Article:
Taiwanese stock market investors can justifiably be called punters, since they are in the market to gamble. Concepts such as gearing ratios, price earnings ratios and the like, mean nothing to them. "I can read the newspapers in the morning, see if there is some political or other event likely to move the market and be pretty sure how prices will move during the day. It really is that simple," says a broker in one of Taipei's largest local companies.
Astonishingly 93 per cent of the market is owned by private investors, slightly down from 96 per cent a couple of years ago. Institutional activity is marginal and also highly speculative but influential.
One broker working for a European company says that local investors avidly read the lists of transactions published daily by foreign institutions and take their lead from what these institutions are doing.
However Andy Cheng, the President of Kwang Hua Securities, points out that the foreign investors also see Taiwan as "an in and out market". He explains: "They like its volatility, being global. They can set aside, say two or three per cent of their portfolio, for more speculative activity and so they choose Taiwan as a home for this money." The Taiwan government would like to see more foreign institutional money come into the country.
Limits on the amount of foreign investment are slowly being raised. This month foreigners were allowed to hold 15 per cent of a company's equity, up from 12 per cent, and most observers see the next threshold as being 17 per cent. Further reforms are on the way, contained in a bill on foreign investment making its way through the legislature. However, the reforms come at a less than fortuitous moment for the stock market.
Political uncertainty, caused by China's missile testing in the Straits of Taiwan last month, sent the market into a downward spiral, at one point recording a 40 per cent fall from the beginning of the year. There has been a modest recovery, but the market remains in the doldrums, sticking at about 35 per cent below the new year level. One broker in Taipei believes that only a third of the market fall can be attributed to political factors. Andy Cheng is also sanguine about the political situation. "In Taiwan we have so much experience of turmoil," he says.
Clearly there are other factors that were leading the price of shares downwards. For a start, the market was getting too hot last year. At its peak, shares were trading on an average price earnings ratio of up to 50 times, settling down at around 30 times.
Some sectors, particularly electronics, stayed robust, but even a cursory examination of gearing levels (the proportion of loans relative to assets) in the construction and property development sector should have started alarm bells ringing. Average gearing stood at about 127 per cent, which compares with a 44 per cent in the booming electronics sector.
Moreover, deposit rates in the banks are starting to look far more attractive these days, so there is every incentive to sit on the sidelines while the market sorts itself out. However, the situation in the banks themselves is far from happy. Last week there were scenes of panic reminiscent of the recent run on Japan's Cosmo Credit Corp.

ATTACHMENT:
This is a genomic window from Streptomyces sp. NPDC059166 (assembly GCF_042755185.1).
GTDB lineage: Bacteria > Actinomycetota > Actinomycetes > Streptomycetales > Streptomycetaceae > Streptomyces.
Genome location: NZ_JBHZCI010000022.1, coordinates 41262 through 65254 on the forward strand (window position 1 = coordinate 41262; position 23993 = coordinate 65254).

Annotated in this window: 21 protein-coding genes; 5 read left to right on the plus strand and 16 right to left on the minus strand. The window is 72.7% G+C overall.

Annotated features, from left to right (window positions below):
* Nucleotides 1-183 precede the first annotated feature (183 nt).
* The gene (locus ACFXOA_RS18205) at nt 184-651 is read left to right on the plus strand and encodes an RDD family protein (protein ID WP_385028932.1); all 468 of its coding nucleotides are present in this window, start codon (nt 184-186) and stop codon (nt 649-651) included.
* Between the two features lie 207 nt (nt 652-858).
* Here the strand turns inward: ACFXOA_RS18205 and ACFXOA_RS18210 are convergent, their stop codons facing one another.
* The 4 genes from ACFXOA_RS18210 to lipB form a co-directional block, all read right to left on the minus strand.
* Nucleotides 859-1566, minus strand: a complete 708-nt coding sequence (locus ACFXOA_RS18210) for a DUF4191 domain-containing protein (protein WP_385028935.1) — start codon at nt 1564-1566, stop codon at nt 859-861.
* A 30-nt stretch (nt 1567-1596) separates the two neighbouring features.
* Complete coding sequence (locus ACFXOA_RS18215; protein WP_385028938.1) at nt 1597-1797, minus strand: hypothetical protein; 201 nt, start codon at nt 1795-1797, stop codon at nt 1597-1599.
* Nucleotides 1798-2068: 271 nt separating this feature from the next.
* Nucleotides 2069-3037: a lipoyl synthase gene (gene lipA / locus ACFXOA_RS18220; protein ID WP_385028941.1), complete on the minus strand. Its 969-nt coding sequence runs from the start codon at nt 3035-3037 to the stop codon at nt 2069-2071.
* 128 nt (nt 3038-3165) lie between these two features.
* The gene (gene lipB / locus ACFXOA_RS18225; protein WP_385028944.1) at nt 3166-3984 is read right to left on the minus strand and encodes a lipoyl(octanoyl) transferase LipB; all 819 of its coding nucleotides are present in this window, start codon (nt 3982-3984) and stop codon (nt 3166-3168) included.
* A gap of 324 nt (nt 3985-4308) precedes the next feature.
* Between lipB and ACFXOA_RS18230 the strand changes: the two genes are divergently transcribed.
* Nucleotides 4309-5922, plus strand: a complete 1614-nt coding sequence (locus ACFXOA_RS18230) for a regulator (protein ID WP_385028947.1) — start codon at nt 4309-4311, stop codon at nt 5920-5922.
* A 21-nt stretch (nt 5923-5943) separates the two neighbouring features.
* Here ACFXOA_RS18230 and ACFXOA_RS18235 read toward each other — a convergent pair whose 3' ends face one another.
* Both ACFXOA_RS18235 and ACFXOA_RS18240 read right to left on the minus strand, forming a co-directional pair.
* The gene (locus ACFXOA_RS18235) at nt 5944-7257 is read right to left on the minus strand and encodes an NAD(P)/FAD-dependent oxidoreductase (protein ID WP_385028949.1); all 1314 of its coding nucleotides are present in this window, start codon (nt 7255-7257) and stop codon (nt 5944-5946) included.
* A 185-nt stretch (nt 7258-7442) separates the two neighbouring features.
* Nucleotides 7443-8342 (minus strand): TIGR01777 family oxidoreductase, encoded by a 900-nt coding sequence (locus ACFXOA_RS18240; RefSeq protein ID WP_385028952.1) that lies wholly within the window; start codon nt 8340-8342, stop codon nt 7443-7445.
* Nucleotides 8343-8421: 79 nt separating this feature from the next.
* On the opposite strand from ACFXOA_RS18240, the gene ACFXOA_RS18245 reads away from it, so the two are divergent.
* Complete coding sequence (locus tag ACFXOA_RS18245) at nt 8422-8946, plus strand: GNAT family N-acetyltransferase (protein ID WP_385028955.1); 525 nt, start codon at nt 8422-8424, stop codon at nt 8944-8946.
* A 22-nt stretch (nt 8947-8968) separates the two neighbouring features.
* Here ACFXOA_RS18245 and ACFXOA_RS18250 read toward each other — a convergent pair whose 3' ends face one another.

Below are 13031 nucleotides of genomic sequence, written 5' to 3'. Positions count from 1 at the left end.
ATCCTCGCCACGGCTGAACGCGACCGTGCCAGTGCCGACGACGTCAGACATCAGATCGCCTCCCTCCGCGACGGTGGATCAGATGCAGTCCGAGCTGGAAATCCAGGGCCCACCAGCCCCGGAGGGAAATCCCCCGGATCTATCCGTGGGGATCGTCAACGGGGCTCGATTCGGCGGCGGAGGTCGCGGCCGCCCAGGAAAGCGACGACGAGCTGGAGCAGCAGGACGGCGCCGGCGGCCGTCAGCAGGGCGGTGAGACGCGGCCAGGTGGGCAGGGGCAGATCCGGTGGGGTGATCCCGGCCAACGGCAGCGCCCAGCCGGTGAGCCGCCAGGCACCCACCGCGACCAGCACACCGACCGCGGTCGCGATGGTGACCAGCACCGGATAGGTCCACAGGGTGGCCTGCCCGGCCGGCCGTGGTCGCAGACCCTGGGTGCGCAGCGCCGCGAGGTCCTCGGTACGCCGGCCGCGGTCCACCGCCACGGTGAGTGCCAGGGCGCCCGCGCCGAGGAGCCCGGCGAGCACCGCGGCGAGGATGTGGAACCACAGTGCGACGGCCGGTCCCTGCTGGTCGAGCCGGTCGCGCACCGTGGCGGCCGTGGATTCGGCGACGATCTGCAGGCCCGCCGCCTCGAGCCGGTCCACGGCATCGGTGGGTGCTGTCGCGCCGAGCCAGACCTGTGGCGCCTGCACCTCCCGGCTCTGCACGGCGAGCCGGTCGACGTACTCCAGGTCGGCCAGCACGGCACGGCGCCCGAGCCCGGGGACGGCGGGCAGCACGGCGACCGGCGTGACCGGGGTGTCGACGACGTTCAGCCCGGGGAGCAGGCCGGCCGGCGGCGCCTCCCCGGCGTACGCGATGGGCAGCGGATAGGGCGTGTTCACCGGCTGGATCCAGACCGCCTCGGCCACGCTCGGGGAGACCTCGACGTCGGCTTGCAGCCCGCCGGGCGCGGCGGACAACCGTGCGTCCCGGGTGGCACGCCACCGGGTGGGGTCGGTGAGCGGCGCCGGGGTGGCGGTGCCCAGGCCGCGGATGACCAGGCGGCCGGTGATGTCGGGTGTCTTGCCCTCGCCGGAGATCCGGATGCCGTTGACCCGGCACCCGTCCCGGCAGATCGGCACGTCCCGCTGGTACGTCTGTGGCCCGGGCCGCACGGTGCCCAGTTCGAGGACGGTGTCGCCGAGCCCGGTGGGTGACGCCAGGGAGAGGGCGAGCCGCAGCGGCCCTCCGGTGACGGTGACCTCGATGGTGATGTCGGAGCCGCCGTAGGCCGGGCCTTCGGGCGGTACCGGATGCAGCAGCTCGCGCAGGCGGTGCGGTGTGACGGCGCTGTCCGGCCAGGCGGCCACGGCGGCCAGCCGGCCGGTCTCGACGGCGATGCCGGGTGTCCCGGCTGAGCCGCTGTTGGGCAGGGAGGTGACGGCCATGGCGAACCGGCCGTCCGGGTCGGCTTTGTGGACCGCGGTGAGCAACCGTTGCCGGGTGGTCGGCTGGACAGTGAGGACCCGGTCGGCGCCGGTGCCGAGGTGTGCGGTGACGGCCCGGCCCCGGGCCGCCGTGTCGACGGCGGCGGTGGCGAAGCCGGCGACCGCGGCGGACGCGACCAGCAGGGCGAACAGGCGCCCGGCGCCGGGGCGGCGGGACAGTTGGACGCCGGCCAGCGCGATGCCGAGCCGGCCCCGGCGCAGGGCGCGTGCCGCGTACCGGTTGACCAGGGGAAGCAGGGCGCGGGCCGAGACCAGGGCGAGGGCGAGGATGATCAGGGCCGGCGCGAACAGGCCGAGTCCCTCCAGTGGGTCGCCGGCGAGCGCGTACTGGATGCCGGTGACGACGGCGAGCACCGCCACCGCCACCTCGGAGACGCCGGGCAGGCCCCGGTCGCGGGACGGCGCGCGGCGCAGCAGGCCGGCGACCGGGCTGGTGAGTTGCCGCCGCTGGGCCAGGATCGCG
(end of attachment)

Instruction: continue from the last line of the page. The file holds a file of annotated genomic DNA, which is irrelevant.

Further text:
The Taoyuan County Chungli Association credit union was under siege from investors wanting to withdraw their money because, like Cosmo, it had relied on a buoyant property market to help ride out a bad loan crisis.
The problem in Taiwan is that there have been two bank runs in the past two months. The first, involving the Changhua Fourth Co-operative Bank, was bigger. What worries the financial sector, and the government, when it finally acknowledges the scope of the problem, is that the two bank runs may be no more than the tip of the iceberg.
At the Taoyuan credit union there are signs of irregularities which have led to the detention of its chairman, but even without malpractice, both banks and credit unions are suffering from the sharp fall in property prices, following the bonanza years of 1991 to 1994.
Some say the financial institutions over-extended themselves recklessly. In 1992, for example, the banks increased property lending by 90 per cent. Although property prices remain in the outer stratosphere, with the total market value of land being equivalent to 11.1 times of gross national product , compared with 90 per cent of GNP in the United States, the market trend is firmly downwards.
The reported level of non-performing bank loans has now reached 2.5 per cent of banks' total loan portfolio, up from from 1.5 per cent last year - and there are fears that this figure may not yet have caught up with a stack of property loans that are about to turn sour.
A straw in the wind is that overdue loans now constitute 4.9 per cent of the major banks' total loan portfolio, compared with 1.8 per cent a year ago. With banks accounting for some 40 per cent of the Taipei stock market's total capitalisation, it is hardly surprising that the market is not looking too bright.
As ever when the going gets tough, stockbrokers start talking about fundamentals. The story they have to tell is of an undervalued market, now trading on an average price earnings ratio of some 17 times, with earnings growth this year expected to reach between 23 per cent and 25 per cent, compared with an average 41 per cent growth last year.
It sounds good and the Taiwan market really does look pretty cheap at the moment but for those with short memories it is worth remembering that this is the market that plunged some 80 per cent in 1980, from an index high of 12,682 points to 2,485.
The market today stands a shade below 5,000 points. This is less than half the level reached five years ago.